An aquifer is a water saturated permeable geologic layer, or fracture zone, that is able to transmit significant quantities of water. A geologic layer that cannot transmit significant quantities of water is usually referred to as an aquiclude. An aquitard is a rock unit that generally has a low permeability and hence will transmit only very limited quantities of water and are generally not suitable for production wells. The terms Aquifer or aquitards can be used to define most geologic strata. The most common aquifers include permeable sedimentary rocks such as sandstones, limestone’s, sand and gravel layers, and highly fractured volcanic and crystalline rocks. Common aquitards are un-fractured shale’s, clays and dense (un-fractured) crystalline rocks.
Sedimentary aquifers form layers and usually have a large lateral extent, whereas aquifers in fracture zones in igneous and crystalline rocks may have a very limited lateral extent. When searching for water using any geophysical method, including the Electro seismic method, the type of aquifer that may be present should be considered, both when planning a survey and especially when considering drilling.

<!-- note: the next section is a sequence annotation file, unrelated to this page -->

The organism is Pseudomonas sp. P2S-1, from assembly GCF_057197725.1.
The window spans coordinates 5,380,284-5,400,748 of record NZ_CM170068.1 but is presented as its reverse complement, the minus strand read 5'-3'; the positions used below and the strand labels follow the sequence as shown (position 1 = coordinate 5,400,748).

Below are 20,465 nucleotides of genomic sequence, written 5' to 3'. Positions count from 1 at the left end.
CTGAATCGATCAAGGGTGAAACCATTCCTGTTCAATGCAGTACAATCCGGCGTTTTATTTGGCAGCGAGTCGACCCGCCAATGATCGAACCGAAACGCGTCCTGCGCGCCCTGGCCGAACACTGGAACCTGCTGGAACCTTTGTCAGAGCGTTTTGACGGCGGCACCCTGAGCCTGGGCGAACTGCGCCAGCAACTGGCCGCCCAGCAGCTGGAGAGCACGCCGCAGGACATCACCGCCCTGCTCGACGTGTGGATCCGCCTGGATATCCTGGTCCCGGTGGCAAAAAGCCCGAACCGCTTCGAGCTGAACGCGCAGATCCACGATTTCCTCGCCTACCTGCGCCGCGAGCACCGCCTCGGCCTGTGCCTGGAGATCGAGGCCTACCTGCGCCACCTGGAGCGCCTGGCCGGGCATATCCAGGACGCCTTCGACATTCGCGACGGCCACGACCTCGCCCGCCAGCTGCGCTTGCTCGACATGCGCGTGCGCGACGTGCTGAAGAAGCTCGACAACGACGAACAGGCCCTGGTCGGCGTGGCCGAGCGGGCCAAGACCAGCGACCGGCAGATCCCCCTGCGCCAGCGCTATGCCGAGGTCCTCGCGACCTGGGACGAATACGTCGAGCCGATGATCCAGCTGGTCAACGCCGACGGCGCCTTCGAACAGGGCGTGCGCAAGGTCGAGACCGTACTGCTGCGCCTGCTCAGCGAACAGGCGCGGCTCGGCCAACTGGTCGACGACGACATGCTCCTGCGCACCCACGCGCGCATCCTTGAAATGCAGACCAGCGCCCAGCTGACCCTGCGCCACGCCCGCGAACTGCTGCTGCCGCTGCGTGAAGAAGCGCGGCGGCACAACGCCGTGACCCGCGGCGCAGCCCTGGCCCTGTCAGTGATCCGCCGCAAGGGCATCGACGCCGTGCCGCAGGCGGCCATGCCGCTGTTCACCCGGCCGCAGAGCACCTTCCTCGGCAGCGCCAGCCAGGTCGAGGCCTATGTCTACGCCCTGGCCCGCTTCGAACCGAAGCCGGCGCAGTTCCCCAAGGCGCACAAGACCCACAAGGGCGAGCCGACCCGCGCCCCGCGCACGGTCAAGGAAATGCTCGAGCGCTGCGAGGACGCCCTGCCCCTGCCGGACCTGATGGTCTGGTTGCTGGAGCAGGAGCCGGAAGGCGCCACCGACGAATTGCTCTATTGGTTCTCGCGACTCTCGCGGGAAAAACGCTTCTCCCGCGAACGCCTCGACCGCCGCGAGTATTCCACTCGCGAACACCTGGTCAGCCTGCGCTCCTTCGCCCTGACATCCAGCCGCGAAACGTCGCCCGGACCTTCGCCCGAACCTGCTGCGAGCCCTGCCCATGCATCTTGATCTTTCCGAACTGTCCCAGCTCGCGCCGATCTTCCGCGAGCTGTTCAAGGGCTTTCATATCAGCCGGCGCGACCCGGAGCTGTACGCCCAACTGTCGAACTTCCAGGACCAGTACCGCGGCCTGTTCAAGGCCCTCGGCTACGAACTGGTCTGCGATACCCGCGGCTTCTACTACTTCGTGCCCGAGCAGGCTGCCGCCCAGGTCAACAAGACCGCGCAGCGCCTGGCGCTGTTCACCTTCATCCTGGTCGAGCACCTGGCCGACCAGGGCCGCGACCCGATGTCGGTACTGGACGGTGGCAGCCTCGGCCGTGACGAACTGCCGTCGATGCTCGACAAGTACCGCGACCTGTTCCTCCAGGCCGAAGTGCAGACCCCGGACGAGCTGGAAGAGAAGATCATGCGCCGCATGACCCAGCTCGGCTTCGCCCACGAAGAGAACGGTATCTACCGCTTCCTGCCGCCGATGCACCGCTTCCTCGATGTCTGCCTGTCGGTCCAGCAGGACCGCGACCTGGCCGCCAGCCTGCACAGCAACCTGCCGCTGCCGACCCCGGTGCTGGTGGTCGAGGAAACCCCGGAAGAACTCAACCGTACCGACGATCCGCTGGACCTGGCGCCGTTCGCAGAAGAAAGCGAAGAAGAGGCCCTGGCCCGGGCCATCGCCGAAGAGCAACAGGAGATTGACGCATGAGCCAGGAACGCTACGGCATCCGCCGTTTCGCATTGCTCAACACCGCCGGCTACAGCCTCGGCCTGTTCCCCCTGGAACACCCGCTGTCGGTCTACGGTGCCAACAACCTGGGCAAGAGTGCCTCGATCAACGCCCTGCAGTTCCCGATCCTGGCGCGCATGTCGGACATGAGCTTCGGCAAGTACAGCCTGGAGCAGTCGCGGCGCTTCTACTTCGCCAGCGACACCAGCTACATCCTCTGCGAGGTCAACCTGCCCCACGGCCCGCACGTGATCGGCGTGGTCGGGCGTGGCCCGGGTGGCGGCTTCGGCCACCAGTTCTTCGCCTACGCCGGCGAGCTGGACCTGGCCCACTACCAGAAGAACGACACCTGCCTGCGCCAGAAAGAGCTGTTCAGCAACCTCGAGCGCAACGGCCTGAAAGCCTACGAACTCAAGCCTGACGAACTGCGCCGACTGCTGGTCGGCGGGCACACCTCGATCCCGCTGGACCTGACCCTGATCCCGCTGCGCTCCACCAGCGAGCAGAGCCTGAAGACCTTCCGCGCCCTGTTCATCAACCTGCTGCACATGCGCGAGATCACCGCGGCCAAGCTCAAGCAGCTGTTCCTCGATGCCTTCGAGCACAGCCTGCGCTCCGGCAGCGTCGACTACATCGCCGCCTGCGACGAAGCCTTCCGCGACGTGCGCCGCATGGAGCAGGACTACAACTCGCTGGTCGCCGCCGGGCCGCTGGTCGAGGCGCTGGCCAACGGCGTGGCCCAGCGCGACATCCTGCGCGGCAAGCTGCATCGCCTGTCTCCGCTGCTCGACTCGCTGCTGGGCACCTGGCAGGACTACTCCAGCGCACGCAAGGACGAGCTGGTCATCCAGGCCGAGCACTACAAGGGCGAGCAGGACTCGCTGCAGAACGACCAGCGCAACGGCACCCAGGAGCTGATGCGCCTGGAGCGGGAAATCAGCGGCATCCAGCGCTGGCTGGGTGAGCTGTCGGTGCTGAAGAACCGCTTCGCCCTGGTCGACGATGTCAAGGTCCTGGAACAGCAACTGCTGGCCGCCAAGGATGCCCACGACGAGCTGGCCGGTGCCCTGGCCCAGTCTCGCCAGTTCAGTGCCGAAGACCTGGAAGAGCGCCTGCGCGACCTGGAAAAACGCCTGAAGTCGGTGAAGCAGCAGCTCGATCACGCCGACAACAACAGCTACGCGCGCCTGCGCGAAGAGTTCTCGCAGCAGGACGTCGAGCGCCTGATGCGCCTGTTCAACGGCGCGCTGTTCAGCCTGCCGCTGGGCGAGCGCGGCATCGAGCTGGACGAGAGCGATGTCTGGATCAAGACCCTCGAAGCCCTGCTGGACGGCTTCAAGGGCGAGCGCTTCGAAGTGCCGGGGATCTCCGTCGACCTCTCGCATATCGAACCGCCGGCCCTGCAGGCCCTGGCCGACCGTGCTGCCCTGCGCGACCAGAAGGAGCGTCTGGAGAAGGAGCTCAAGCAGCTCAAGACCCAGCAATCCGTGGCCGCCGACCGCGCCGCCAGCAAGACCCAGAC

- Confined—An aquifer overlain by one or more layers of impermeable rock or soil that restrict water to within the aquifer. The water is confined under pressure. Drilling a well into a confined aquifer releases that pressure and causes the water to rise in the well. These wells are sometimes called artesian wells.
- Unconfined—An aquifer that is not overlain by a layer of impermeable rock or soil. Water in a well will naturally stay at the level of the water table. As water is removed from the well, the water table at that place is lowered, causing the surrounding ground water to flow toward the well.
Southwest Groundwater Surveyor
Serving Southern California, Arizona, New Mexico, Utah.